At 4Columns, Lauren Berlant reviews an unconventional memoir of illness and recovery by the celebrated poet and essayist Anne Boyer. Entitled The Undying: Pain, Vulnerability, Mortality, Medicine, Art, Time, Dreams, Data, Exhaustion, Cancer, and Care, the book traces the author’s battle with not only breast cancer, but also America’s broken insurance system, medical bureaucracy, and toxic way of life. As Berlant writes, this is not an ordinary narrative of illness, recovery, and redemption, but rather one of mundane and unglamorous survival. Here’s an excerpt:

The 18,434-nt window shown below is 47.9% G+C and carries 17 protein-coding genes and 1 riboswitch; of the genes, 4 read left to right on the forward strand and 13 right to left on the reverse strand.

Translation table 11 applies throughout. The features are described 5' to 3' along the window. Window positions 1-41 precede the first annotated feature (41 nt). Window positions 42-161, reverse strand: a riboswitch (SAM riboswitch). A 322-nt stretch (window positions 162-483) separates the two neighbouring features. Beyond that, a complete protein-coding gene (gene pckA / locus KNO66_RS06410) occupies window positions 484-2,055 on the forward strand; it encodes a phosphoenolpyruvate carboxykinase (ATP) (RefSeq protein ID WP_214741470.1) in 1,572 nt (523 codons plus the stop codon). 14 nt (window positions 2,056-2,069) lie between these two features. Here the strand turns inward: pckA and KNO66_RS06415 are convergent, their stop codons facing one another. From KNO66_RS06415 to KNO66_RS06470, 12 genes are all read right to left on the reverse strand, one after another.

Boyer thinks of exhaustion as a universal experience of the contemporary—not just the sick, but the proletarianized, which includes an increasing mass of persons. The book knows not all exploitation and exposure are the same, but it also insists on the commons of suffering. People will have conflicting, maybe roiling, responses to its various claims that cancer is the world’s fault, that cancer is democratic, that cancer is the poor person’s disease, and that of the unlucky ones, and exemplary here, and singular there.
So, if there’s no redemption narrative and barely a resilience one, there’s a rolling sense of forsakenness, gratitude, defeat, love, and rage. There are lawyers, insurance companies, bosses. Although Boyer has lots of friends, and a child, she feels “alone” because no partner’s there, which is lamented. She loses people and fingernails.
Image of Anne Boyer via KCUR.